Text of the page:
Flowers Meet Architecture at Hollister House Garden
By Clementina Verge
Tucked away in picturesque Washington awaits an enchanting, not-so-secret garden where visitors can delight in summer snowflakes and listen for the flutter of bluebells. The Hollister House Garden—recognized on the National Register of Historic Places—offers experiences as unique as those who wander through it.
“Some people come just for the beauty of flowers, while others take an interest in artistry and architecture,” notes owner George Schoellkopf, who has gifted the property to Hollister House Garden Inc., a nonprofit organization dedicated to its preservation. “For others, it takes on a profoundly moving spiritual dimension and for children it proves to be a great adventure as they are enticed from space to space.”
Last year, Hollister also proved a therapeutic antidote for thousands who sought serenity during the Covid-19 pandemic.
The botanical dreamscape sprouted some 42 years ago when Schoellkopf—then an antiques dealer in New York City—found his weekend retreat on Nettleton Hollow Road and decided to recreate magnificent gardens like Sissinghurst and Hidcote, which captured his heart during travels through England.
Trees, perennials, dramatic hedges, calming water features, stone walls, and passageways were born out of clay models and today, the sprawling estate’s landscape maturity is among its most charming attributes. Typical of English gardens, Hollister incorporates a formal design, but plantings are informal—even wild, because Schoellkopf desires an architecturally-pleasing space that is dignified yet unpretentious; a natural extension of the New England countryside.
The 18th century house (not open to visitors), which Schoellkopf describes as a “wonderful jumble of various periods that all work together,” is always in the background but never a focal point. Instead, the garden unfolds in layers, drawing visitors into multiple “rooms,” each revealing hidden treasures. Strolling through forget-me-nots spilling onto the stone pathways of the Grey Garden, reflecting in the Wall Garden, and admiring the Kitchen Garden’s elegant symmetry complement the bucolic views of the pastoral hillside.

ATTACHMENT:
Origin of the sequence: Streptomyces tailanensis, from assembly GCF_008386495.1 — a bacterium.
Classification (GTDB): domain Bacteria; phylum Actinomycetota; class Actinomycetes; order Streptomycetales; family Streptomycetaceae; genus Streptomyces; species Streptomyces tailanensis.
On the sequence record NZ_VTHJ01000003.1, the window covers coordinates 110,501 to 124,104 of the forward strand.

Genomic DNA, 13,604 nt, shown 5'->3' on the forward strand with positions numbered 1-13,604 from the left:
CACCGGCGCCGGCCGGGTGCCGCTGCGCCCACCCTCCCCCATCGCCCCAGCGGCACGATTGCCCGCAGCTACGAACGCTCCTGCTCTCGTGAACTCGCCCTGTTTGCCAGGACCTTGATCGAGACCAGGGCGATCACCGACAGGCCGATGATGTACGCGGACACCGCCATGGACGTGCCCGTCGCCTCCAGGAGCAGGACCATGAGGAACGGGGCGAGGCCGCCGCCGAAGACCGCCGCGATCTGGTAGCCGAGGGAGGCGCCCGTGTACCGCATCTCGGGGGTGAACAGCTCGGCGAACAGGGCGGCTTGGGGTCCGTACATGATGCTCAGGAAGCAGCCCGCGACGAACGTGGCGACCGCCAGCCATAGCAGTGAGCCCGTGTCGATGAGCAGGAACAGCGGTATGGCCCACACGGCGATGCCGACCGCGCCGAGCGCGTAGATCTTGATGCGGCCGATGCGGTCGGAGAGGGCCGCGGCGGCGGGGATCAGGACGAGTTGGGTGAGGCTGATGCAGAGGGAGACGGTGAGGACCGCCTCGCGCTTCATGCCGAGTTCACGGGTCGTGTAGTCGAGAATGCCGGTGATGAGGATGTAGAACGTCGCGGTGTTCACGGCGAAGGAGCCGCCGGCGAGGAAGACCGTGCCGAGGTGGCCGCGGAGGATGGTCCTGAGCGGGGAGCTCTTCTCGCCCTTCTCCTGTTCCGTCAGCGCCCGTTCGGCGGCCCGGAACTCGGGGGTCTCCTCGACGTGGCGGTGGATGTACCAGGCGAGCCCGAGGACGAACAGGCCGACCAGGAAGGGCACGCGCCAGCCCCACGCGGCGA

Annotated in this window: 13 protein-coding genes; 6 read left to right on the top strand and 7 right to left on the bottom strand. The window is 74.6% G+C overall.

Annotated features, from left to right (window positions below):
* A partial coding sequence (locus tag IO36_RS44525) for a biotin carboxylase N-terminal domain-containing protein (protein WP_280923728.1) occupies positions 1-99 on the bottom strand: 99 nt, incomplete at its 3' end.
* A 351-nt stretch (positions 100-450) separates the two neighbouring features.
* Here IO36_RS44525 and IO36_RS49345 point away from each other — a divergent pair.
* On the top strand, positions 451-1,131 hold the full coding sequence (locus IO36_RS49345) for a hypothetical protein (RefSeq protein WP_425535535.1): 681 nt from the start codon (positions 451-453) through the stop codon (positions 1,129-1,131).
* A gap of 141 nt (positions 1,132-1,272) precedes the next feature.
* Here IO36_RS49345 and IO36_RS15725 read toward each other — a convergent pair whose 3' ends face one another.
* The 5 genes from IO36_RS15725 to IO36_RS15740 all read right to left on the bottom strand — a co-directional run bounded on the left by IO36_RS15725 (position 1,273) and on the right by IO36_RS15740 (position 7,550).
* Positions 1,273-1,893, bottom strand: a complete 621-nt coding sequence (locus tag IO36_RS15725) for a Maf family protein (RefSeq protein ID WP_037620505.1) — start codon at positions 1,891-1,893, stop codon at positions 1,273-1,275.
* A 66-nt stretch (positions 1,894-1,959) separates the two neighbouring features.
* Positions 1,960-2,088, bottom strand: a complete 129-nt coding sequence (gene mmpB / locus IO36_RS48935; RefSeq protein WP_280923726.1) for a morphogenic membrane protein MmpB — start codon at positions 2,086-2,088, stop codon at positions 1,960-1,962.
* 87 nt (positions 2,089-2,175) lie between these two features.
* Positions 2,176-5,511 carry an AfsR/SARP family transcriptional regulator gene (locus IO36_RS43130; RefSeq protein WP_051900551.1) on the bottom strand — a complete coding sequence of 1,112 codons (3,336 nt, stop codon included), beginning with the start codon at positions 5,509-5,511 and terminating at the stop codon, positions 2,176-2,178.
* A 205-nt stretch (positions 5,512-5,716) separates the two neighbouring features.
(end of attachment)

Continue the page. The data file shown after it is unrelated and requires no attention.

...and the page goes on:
There is no “best time” to visit since each month offers distinctive delights. Schoellkopf insists that his favorite flower “is the one in bloom,” but admits to a special fondness of daffodils. Expect to find those blooming in early season, followed by bursts of peonies, lilacs, dahlias, lilies, poppies, irises, primrose, asters, and evergreen climbing ivy—representing just some of the synthesis of diverse fragrances and colors that create mystery, drama, and tranquility.
Care has been taken to foster a lush landscape that blossoms continuously, which has meant a decades-long adventure in mastering plant acclimation and compatibility.
“Gardens are special because they allow us to experience nature in a manmade, artistic way,” explains Schoellkopf, expressing great pleasure at being able to share the property with others.
This spring, Hollister House is poised to welcome visitors with a lineup of lectures and workshops appealing to a wide array of interests, including book conversations, art sessions extending from plein air painting to smartphone photography, and discussions ranging from successful floral combinations to artist talks.
300 Nettleton Hollow Rd